From a pamphlet titled Britain Overseas Spring 2000, the relevant extract below begins page 12 (Calling England's original link seems broken but here it is via Wayback Machine):
Tucker: I went to the European Movement, and talked to them, and they helped to put the funding together for breakfasts which we held at the Connaught Hotel. Ernest Wistrich (Director of the European Movement) was there, actually to be briefed in many ways. Norman Reddaway (an official at the Foreign Office) was
the person given to us by the Government, as our liaison man and he came to the breakfasts.
Cook: The Information Research Department (of which Norman Reddaway was a member) at the Foreign Office seems to have had links with the intelligence community. Certainly, earlier in his career Norman Reddaway’s Information Research Department played a part in destabilising the Sukarno regime in Indonesia in the 1960s.
Tucker: During that time … we got an extra five minutes on the ITN News in the evening added for us to give information.
Cook: That five minutes came out of a direct negotiation with (ITN News Editor) Nigel Ryan at one of those breakfast meetings?
Tucker: Yes – I mean it was a wonderful, wonderful news opportunity.
Cook : And Radio?
Tucker: Jack de Manio was a (Radio 4 Today programme) presenter who was terribly anti-European, and we protested privately about this and he was moved.
Cook : By Ian Trethawan, Director of BBC radio and a known friend of Edward Heath.
Tucker: We issued a newspaper, called the ‘British European’, edited by that famous cartoonist, Phillip Zick, and we distributed massive numbers of them freely. We used to have, for instance, in the Summer, on the beaches, young women giving them away and they used to wear T-shirts with the message ‘Europe or Bust’.
Cook: T-shirts, a newspaper, bumper stickers, posters, a pop song, not to mention breakfasts at the Connaught Hotel. Making friends and influencing people on this scale never comes cheap. So who was picking up the tab?
Spicer: Within business and industry there was a great deal of support and of course money … the figure of £5 million has been bandied about … which flooded in to the European Movement and to the Conservative Group for Europe.
Cook: And who paid for the breakfasts at the Connaught Hotel?’
Spicer: I think this was … you have to talk to Geoffrey Tucker.
Cook.: Who paid for the breakfasts?
Tucker: Well, I’ve never had much knowledge of the funding. The European Movement certainly paid for some of them. I don’t know …
Cook: It is sometimes alleged that the funds that came to the European Movement had come in rather curious ways from the Central Intelligence Agency (CIA) in the United States. Is that something you’ve heard?
Tucker: Yeah … and I was absolutely astonished by it. I was rather tickled about it. Frankly, I didn’t care where the money came from. I didn’t know about it. It could come from anywhere as long as it was there to do the job.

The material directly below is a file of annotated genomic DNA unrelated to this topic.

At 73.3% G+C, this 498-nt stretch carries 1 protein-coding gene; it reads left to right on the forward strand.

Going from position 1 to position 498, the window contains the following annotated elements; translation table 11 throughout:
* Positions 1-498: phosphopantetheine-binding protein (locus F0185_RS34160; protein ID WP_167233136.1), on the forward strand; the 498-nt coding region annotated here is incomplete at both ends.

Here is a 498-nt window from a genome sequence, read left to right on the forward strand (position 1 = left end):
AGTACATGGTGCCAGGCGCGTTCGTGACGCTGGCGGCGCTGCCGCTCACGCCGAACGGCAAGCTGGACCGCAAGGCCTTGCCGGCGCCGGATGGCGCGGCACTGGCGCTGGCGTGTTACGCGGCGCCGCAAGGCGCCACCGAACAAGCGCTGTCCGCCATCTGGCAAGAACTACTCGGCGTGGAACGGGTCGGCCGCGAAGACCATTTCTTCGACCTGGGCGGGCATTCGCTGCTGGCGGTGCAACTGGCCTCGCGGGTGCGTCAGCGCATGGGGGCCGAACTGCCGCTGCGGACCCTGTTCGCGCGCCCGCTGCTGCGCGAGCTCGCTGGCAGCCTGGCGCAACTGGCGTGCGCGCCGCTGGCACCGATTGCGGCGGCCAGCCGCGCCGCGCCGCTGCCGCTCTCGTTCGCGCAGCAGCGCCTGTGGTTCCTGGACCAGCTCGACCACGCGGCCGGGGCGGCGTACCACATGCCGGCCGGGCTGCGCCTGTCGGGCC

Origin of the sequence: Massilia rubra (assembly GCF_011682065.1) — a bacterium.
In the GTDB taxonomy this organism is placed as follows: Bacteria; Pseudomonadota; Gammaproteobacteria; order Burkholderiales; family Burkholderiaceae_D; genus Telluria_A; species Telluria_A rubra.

Cook: That allegation that the CIA was involved in promoting a united Europe. It was the simplest of questions which led to the most surprising discovery about Edward Heath’s campaign to persuade the British people that to join the EEC was in their best national interests. Who paid for the European Movement? Who financed the publicity campaign?And:
Aldrich: I was absolutely astonished to discover that the library had the entire archive of a CIA front organisation which documents from start to finish funnelling millions of dollars into Britain – with all its accounts, with all its receipts and correspondence, for example from British Labour MPs to individuals in American intelligence organisations. So I was absolutely astonished when I opened these dusty brown cardboard boxes not considered to be terribly important … and discovered one of the most exciting intelligence archives of the post-war period.
Cook: That begs a question – why was Washington so interested in Western Europe?
Aldrich: The US had invested a great deal of money in European recovery with the idea that only a recovered Western Europe would be able to resist Soviet encroachment … and the US was keen to see a federalist Europe because it views Europe almost in its own image. The Americans continually talk about the United States of Europe.
Cook: So if the CIA were bankrolling European Union, how come no one noticed who was paying the piper?’
Aldrich: The whole accounting structure of the European Movement was designed to hide the fact that CIA money was coming in. And the way this was done was to have a core budget which covered the fairly mundane activities of running the European Movement’s office, paying for the cleaners etc. All this came out of money that was generated in Europe. The CIA money was hidden by putting most of the operational costs, for example, the European Youth Campaign, into special budgets which were not subject to the normal accounting procedures. It was possible to hide CIA money and to make sure that most people in the European Movement were unaware that this CIA money was coming in. Very few people at the top were actually aware of where this funding was coming from.And nothing has changed since:
America has publicly voiced its concern about the consequences of Britain leaving the European Union, stating that London's "voice" within the EU is "critical to the United States".